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Novel Music Partnerships Foster Creative Performance Opportunities

Date: 05 October 2021
In this image taken indoors with warm lighting, a young child with long sandy blond hair sits behind a wooden harp and strums the instrument's strings. Beside the child and the harp is a metal music stand holding sheet music. Photo by <a href="">Heidi Yanulis</a> on <a href="">Unsplash</a>

In this image taken indoors with warm lighting, a young child with long sandy blond hair sits behind a wooden harp and strums the instrument’s strings. Beside the child and the harp is a metal music stand holding sheet music. Photo by Heidi Yanulis on Unsplash.

When live music performances and in-person art shows came to a halt during the pandemic last year, many arts professionals quickly moved past the despair of the situation and collaborated on engagement ideas for a socially distanced world. In Connecticut, the Hartford Foundation for Public Giving rallied arts professionals from across the state to engage in virtual conversations and forge meaningful connections between arts organizations. From these meetings, Hartford Symphony Orchestra (HSO), the University of Hartford’s Hartt School of Music and public school music programs across Connecticut formed a new partnership over a shared interest in fostering meaningful performance opportunities.

During the summer of 2020, I collaborated with Timothy Brown, the Hartford Symphony Orchestra community engagement director, and Margaret Spear, the director of Hartt School Admissions, to create the Solo Music Festival for high school students. As partnering organizations, we combined our collective resources to overcome pandemic-related challenges like the loss of in-person music practice and performance opportunities for student and professional musicians, the redistribution of funding for safety-related supplies and an immediate decrease in student enrollment for undergraduate music programs. To support music in the schools, the HSO management and the Hartt School decided that this solo festival should be free to allow all schools to participate. Our hope was that a renewed involvement in school music making would benefit students from each organization.

We found that each stakeholder in this project benefitted from our collaborative partnership. The festival offered music educators an opportunity to prepare their students for a solo performance. These committed educators submitted student video performances for review by professional musicians. HSO’s professional musicians and Hartt School faculty shared constructive feedback with each music educator and student participant, and the HSO management paid musicians for sharing their expertise with each participant, which helped offset the symphony musicians’ lost wages from cancelled orchestra concerts.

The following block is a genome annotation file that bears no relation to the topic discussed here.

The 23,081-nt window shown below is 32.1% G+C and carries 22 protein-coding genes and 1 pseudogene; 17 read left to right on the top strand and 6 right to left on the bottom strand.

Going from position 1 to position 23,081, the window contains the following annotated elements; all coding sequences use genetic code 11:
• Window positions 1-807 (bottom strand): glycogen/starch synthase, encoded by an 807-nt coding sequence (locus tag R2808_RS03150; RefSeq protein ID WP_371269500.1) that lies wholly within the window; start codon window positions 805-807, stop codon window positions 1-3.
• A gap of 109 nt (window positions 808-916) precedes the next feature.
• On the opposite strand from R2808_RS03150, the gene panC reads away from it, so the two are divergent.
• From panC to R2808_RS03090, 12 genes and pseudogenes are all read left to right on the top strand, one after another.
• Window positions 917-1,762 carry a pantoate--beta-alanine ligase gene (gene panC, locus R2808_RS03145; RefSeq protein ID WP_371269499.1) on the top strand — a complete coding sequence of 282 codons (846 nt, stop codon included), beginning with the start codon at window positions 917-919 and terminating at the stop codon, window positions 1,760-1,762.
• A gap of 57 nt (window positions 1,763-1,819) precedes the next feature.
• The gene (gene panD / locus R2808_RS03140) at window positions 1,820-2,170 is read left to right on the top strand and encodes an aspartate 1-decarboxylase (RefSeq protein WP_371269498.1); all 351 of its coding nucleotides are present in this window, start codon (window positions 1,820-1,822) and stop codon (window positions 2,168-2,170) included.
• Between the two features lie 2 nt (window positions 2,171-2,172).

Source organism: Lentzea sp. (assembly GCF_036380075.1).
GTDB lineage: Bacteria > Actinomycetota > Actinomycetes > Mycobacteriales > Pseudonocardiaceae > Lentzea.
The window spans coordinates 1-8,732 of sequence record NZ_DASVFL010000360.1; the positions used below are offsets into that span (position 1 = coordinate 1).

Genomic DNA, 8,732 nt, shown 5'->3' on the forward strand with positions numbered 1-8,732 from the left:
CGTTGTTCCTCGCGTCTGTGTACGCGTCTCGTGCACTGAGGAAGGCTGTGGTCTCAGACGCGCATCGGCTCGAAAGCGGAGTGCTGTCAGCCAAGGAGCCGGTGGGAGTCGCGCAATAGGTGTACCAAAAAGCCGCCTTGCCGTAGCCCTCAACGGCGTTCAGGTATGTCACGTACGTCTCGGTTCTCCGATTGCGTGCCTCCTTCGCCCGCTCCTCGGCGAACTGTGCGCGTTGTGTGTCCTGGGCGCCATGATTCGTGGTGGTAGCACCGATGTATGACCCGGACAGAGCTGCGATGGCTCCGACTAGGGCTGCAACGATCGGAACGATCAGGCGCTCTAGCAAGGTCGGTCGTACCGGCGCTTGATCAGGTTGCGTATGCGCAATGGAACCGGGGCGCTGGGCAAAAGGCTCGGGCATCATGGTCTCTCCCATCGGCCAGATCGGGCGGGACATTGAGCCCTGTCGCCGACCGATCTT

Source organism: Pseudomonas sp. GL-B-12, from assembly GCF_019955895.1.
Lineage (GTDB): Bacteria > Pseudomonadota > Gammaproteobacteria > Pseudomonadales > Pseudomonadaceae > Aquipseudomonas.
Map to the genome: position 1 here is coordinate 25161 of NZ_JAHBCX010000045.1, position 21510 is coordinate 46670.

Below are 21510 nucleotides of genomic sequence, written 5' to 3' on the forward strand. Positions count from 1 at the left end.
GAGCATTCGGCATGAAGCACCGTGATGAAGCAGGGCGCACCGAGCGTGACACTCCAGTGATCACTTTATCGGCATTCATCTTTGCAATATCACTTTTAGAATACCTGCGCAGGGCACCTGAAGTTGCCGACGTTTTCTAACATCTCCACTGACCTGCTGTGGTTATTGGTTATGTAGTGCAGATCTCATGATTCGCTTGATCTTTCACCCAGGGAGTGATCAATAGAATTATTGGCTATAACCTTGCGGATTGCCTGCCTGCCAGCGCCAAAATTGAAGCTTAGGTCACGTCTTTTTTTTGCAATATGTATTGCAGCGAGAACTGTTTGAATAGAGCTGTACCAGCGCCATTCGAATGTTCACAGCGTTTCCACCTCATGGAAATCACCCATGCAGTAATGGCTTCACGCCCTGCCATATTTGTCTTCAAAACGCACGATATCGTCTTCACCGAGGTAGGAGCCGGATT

Additionally, this festival supported HSO’s community outreach goals and the larger mission of their organization “to enrich lives and communities through music.” When the pandemic forced the orchestra to cancel their annual HSO Discovery Concert Series last year, the Solo Music Festival offered an alternative approach to educational outreach across Connecticut. The Hartt School faculty also connected with high school musicians and educators across the state through the music festival. In a time when college tours and auditions for incoming high school musicians were not possible in person, the connections between the Solo Music Festival participants and the Hartt School faculty provided meaningful communication about the university’s programs.

As an arts administrator, the pandemic has taught me to view problem solving in unconventional ways. By moving out of the silos of traditional systems, arts organizations can successfully create new and meaningful partnerships and find solutions that in many cases foster a greater impact. I will continue to collaborate with these two professional organizations on behalf of public school programs. This festival program for high school musicians created new connections between professional musicians and school programs when we needed it the most, and the program will continue to be offered in future years.

Interested in learning about additional creative solutions developed by arts educators during the COVID-19 pandemic? Explore AEP’s newest Success Stories focus area, COVID-19 Innovations and Responses, for positive impact stories from the field.